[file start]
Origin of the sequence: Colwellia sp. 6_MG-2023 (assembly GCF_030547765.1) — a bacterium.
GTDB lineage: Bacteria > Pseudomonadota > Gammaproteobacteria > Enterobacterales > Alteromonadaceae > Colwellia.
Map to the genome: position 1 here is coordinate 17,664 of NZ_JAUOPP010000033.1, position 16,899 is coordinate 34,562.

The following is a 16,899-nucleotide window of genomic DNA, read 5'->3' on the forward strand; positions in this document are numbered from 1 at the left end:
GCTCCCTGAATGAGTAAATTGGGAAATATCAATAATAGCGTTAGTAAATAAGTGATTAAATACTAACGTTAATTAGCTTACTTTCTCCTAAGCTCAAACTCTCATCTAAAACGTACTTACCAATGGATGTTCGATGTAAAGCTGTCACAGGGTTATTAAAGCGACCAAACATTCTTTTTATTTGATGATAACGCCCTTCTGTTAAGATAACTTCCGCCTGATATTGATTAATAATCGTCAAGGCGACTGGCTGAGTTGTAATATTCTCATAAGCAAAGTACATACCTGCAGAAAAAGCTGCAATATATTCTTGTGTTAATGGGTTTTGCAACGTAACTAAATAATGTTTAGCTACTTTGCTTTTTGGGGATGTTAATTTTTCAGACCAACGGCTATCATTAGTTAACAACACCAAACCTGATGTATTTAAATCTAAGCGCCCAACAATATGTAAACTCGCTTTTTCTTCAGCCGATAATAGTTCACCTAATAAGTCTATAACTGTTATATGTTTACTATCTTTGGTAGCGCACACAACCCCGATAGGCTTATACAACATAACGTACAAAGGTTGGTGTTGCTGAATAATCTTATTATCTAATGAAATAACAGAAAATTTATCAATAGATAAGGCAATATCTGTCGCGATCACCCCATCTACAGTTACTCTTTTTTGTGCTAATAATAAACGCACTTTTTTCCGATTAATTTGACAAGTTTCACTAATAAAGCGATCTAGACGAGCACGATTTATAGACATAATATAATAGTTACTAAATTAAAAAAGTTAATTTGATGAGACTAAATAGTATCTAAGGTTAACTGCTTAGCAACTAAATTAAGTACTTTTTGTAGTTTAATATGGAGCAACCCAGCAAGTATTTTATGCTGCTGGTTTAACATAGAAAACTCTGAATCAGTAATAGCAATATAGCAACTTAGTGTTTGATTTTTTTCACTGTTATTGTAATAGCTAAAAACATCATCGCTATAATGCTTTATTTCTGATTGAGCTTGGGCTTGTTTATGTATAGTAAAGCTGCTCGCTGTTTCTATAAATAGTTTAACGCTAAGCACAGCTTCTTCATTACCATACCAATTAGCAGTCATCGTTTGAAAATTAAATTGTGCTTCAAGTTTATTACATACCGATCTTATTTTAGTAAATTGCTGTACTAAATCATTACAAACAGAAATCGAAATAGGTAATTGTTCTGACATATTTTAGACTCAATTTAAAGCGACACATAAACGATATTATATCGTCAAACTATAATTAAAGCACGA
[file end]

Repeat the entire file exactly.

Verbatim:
Origin of the sequence: Colwellia sp. 6_MG-2023 (assembly GCF_030547765.1) — a bacterium.
GTDB lineage: Bacteria > Pseudomonadota > Gammaproteobacteria > Enterobacterales > Alteromonadaceae > Colwellia.
Map to the genome: position 1 here is coordinate 17,664 of NZ_JAUOPP010000033.1, position 16,899 is coordinate 34,562.

The following is a 16,899-nucleotide window of genomic DNA, read 5'->3' on the forward strand; positions in this document are numbered from 1 at the left end:
GCTCCCTGAATGAGTAAATTGGGAAATATCAATAATAGCGTTAGTAAATAAGTGATTAAATACTAACGTTAATTAGCTTACTTTCTCCTAAGCTCAAACTCTCATCTAAAACGTACTTACCAATGGATGTTCGATGTAAAGCTGTCACAGGGTTATTAAAGCGACCAAACATTCTTTTTATTTGATGATAACGCCCTTCTGTTAAGATAACTTCCGCCTGATATTGATTAATAATCGTCAAGGCGACTGGCTGAGTTGTAATATTCTCATAAGCAAAGTACATACCTGCAGAAAAAGCTGCAATATATTCTTGTGTTAATGGGTTTTGCAACGTAACTAAATAATGTTTAGCTACTTTGCTTTTTGGGGATGTTAATTTTTCAGACCAACGGCTATCATTAGTTAACAACACCAAACCTGATGTATTTAAATCTAAGCGCCCAACAATATGTAAACTCGCTTTTTCTTCAGCCGATAATAGTTCACCTAATAAGTCTATAACTGTTATATGTTTACTATCTTTGGTAGCGCACACAACCCCGATAGGCTTATACAACATAACGTACAAAGGTTGGTGTTGCTGAATAATCTTATTATCTAATGAAATAACAGAAAATTTATCAATAGATAAGGCAATATCTGTCGCGATCACCCCATCTACAGTTACTCTTTTTTGTGCTAATAATAAACGCACTTTTTTCCGATTAATTTGACAAGTTTCACTAATAAAGCGATCTAGACGAGCACGATTTATAGACATAATATAATAGTTACTAAATTAAAAAAGTTAATTTGATGAGACTAAATAGTATCTAAGGTTAACTGCTTAGCAACTAAATTAAGTACTTTTTGTAGTTTAATATGGAGCAACCCAGCAAGTATTTTATGCTGCTGGTTTAACATAGAAAACTCTGAATCAGTAATAGCAATATAGCAACTTAGTGTTTGATTTTTTTCACTGTTATTGTAATAGCTAAAAACATCATCGCTATAATGCTTTATTTCTGATTGAGCTTGGGCTTGTTTATGTATAGTAAAGCTGCTCGCTGTTTCTATAAATAGTTTAACGCTAAGCACAGCTTCTTCATTACCATACCAATTAGCAGTCATCGTTTGAAAATTAAATTGTGCTTCAAGTTTATTACATACCGATCTTATTTTAGTAAATTGCTGTACTAAATCATTACAAACAGAAATCGAAATAGGTAATTGTTCTGACATATTTTAGACTCAATTTAAAGCGACACATAAACGATATTATATCGTCAAACTATAATTAAAGCACGA